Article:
In domestic electricity metering systems, as described above, power disconnect contactors are employed within the metering system for prepayment, load shedding or whole house disconnect. Metering systems have very stringent requirements with regard to nominal current rating and, in particular, surviving excessive overload current on the switched load side. These demands stem from a metering requirement relating to the return accuracy of power measurement within the meter following short-circuit surges of thousands of amps on the switched load side.
Many metering specifications demand that any components within the meter subjected to excessive overload current excursions, including power disconnect contactors interfacing with switched domestic loads, must be capable of surviving demanding overload criteria, especially when subjected to a range of potentially damaging short-circuit fault conditions. These faults can occur for a variety of reasons.
According to the International Electrotechnical Commission Metering Specifications, the meter and other related components within it, including power disconnect contactors, must survive an overload condition 30 times their nominal current rating.
Contactors for domestic supply applications typically have nominal current capacities of 100 Amps and 200 Amps. Such contactors will be expected to survive 30 times these nominal current values for six full supply cycles, that is approximately 100 milliseconds at 60 Hertz, and still perform satisfactorily afterwards. This represents overload levels of 3,000 Amps RMS and 6,000 Amps RMS respectively, or peak A.C values of almost 4,500 Amps and 9,000 Amps respectively.
Domestic metered supplies are normally backed up with a heavy duty fuse whose protective rating is related to the size of the cables employed in supplying the premises and the level of the nominal metered load being fed. In this context, additional excess overload criteria come into being, dependent on the type, and rupture capacity, of the fuses employed within the metering system.
Typically, under excessive overload fault conditions the protective heavy duty fuse will rupture within half a supply cycle, that is 4.2 milliseconds at 60 Hertz for a dead short, or as specified, may be present for up to four supply cycles, that is 65 milliseconds at 60 Hertz, for a moderately high overload fault. Under these conditions, safe containment of the fuse rupture or minimisation of heat damage in the meter is of paramount importance. The disconnect contactor is allowed to fail-safe” and not necessarily function normally after the fault event; i.e. the contactor contacts may weld, but not be destroyed totally, endangering others.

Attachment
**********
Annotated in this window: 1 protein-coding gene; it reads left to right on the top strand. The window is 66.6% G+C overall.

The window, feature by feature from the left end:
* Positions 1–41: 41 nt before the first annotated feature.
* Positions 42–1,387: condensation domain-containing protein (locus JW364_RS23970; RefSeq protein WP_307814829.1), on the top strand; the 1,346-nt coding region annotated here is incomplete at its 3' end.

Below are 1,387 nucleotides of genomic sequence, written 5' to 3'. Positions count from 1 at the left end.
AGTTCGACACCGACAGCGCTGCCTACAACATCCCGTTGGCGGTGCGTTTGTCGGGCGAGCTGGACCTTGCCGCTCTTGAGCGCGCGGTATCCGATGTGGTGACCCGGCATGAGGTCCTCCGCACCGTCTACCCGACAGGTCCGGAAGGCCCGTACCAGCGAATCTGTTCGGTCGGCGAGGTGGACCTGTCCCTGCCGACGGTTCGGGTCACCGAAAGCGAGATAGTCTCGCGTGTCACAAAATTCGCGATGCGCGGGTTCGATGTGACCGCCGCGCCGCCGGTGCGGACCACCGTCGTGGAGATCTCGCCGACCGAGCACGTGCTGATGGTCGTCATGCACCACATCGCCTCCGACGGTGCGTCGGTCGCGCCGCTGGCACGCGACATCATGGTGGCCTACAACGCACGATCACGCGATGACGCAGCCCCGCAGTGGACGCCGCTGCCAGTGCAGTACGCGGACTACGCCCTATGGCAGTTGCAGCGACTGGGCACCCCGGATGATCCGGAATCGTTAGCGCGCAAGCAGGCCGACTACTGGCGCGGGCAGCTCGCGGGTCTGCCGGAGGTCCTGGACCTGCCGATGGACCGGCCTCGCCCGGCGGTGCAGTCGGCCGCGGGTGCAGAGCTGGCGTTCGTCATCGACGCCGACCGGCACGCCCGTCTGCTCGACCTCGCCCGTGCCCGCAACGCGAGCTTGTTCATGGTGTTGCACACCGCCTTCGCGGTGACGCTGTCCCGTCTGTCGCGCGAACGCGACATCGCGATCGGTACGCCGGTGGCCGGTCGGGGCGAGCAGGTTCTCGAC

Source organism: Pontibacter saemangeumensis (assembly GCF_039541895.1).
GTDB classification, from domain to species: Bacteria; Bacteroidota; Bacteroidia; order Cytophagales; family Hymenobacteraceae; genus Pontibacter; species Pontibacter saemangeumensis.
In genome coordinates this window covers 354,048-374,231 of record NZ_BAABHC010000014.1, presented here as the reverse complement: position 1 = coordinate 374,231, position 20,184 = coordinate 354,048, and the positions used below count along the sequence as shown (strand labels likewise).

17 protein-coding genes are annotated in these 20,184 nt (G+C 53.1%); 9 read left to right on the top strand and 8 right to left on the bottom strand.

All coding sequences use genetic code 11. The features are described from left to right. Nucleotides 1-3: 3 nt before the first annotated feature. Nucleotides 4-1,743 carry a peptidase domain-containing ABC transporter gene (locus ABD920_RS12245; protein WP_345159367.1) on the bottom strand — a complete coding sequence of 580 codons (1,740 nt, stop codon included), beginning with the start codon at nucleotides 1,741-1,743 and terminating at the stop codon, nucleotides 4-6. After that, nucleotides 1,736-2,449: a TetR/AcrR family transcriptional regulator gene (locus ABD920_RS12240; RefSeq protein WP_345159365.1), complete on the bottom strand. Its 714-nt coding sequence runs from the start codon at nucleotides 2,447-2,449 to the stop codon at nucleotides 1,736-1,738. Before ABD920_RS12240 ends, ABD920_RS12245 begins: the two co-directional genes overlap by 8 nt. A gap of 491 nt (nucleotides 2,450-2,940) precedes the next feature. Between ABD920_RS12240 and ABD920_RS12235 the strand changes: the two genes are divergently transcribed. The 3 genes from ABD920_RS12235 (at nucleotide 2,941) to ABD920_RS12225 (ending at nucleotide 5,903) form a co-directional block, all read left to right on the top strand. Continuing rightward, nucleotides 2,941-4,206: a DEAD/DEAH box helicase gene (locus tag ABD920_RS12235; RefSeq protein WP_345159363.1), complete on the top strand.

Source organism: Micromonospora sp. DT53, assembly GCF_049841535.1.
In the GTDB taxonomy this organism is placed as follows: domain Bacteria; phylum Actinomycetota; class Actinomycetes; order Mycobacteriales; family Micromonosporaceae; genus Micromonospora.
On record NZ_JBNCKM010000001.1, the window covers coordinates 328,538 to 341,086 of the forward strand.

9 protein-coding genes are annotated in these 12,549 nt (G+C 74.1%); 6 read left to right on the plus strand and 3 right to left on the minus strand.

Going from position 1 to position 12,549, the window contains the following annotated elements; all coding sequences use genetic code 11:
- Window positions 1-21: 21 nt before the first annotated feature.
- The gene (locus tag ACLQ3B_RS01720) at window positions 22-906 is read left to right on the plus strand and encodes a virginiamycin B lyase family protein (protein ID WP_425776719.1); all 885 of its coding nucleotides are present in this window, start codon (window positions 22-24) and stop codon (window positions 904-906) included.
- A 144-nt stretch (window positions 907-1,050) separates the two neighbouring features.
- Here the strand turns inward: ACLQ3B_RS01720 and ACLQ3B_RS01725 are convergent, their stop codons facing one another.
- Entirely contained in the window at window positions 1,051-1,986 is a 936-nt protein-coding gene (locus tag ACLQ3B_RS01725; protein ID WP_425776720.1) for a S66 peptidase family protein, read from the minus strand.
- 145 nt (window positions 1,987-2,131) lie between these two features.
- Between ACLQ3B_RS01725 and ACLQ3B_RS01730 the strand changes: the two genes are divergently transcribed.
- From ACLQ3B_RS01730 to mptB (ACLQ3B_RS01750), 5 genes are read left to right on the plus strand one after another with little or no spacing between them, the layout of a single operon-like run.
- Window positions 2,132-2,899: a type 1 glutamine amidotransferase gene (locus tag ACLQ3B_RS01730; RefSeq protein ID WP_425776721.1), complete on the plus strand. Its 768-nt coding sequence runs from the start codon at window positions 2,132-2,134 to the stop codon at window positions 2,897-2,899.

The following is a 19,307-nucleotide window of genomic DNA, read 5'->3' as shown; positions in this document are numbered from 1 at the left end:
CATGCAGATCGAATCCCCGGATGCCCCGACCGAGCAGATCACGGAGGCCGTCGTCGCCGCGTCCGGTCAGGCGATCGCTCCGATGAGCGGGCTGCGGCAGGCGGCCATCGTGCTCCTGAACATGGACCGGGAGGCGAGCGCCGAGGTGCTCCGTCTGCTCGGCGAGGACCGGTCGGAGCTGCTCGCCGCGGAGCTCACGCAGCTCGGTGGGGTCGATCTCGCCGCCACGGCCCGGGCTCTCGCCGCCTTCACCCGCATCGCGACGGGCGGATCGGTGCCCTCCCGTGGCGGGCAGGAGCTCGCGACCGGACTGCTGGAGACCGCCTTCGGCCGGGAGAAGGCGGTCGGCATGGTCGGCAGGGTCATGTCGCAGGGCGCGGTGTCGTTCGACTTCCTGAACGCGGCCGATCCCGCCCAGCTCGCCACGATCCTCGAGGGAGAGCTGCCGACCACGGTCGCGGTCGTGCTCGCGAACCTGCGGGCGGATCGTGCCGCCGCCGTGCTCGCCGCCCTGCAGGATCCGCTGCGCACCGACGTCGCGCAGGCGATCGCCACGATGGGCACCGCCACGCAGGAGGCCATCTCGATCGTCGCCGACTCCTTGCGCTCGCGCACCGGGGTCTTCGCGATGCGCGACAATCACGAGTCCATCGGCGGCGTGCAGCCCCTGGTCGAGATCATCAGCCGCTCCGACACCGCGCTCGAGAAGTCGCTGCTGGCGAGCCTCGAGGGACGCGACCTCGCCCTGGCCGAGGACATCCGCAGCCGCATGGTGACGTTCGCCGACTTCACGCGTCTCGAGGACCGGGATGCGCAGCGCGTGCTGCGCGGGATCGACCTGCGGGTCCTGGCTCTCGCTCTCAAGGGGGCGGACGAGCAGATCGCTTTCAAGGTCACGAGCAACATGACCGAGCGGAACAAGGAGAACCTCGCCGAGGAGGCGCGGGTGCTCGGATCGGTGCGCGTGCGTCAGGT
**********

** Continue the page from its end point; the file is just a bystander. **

In this context some meter specifications demand that the meter, and the disconnect contactor mounted within, must withstand being “switched into” an excessive overload condition rupturing the fuse at a “prospective current” of, say, 10,000 Amps RMS equivalent to 14,000 Amps peak within the first half supply cycle, that is 4.2 milliseconds at 60 Hertz, and function normally after the fault.
A typical example of a low-voltage DC or AC power contactor as employed for vehicle battery disconnect or domestic power metering disconnect applications is shown in U.S. Pat. No. 5,227,750. This design uses a relatively simple modular construction involving heavy duty terminations incorporating fixed contacts, a single copper or copper alloy moving blade with contacts, and solenoid actuation for achieving the required switching functions. For low voltage vehicle battery disconnect applications, a permanently energised coil solenoid is usually employed, its drive being interfaced either directly with the ignition system or via a simple “sensing and drive” electronics circuit incorporated within the modular case. AC metering contactors tend to use magnet latching solenoids, since being pulsed in operation they introduce no self-heating. In both cases, adequate contact pressure is provided via the solenoid actuator and a compression spring impinging on the single blade. For 100 Amp nominal current load switching a contact pressure of 250-300 gF is required for obtaining moderately low switch resistance, minimal contact erosion, and reliable switching performance.